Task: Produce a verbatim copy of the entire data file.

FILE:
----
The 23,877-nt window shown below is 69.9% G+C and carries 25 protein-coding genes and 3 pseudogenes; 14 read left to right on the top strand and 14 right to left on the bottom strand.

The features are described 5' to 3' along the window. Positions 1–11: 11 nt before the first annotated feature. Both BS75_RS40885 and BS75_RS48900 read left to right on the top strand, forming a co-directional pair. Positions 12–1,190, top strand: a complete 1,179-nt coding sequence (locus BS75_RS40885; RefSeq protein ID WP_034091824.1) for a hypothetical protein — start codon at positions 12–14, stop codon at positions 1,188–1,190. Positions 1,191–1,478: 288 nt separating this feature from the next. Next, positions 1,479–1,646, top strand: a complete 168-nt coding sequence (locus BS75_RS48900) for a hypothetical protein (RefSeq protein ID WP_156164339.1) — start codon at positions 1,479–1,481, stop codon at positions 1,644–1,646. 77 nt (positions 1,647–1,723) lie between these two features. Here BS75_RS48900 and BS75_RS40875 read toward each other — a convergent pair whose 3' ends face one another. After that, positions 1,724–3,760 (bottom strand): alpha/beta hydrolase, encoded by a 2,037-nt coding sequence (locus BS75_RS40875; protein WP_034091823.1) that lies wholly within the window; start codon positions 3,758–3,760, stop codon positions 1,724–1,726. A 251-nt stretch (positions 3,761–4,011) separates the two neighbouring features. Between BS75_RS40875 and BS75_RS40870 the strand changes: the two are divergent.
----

The 23,877-nt window shown below is 69.9% G+C and carries 25 protein-coding genes and 3 pseudogenes; 14 read left to right on the top strand and 14 right to left on the bottom strand.

The features are described 5' to 3' along the window. Positions 1–11: 11 nt before the first annotated feature. Both BS75_RS40885 and BS75_RS48900 read left to right on the top strand, forming a co-directional pair. Positions 12–1,190, top strand: a complete 1,179-nt coding sequence (locus BS75_RS40885; RefSeq protein ID WP_034091824.1) for a hypothetical protein — start codon at positions 12–14, stop codon at positions 1,188–1,190. Positions 1,191–1,478: 288 nt separating this feature from the next. Next, positions 1,479–1,646, top strand: a complete 168-nt coding sequence (locus BS75_RS48900) for a hypothetical protein (RefSeq protein ID WP_156164339.1) — start codon at positions 1,479–1,481, stop codon at positions 1,644–1,646. 77 nt (positions 1,647–1,723) lie between these two features. Here BS75_RS48900 and BS75_RS40875 read toward each other — a convergent pair whose 3' ends face one another. After that, positions 1,724–3,760 (bottom strand): alpha/beta hydrolase, encoded by a 2,037-nt coding sequence (locus BS75_RS40875; protein WP_034091823.1) that lies wholly within the window; start codon positions 3,758–3,760, stop codon positions 1,724–1,726. A 251-nt stretch (positions 3,761–4,011) separates the two neighbouring features. Between BS75_RS40875 and BS75_RS40870 the strand changes: the two are divergent.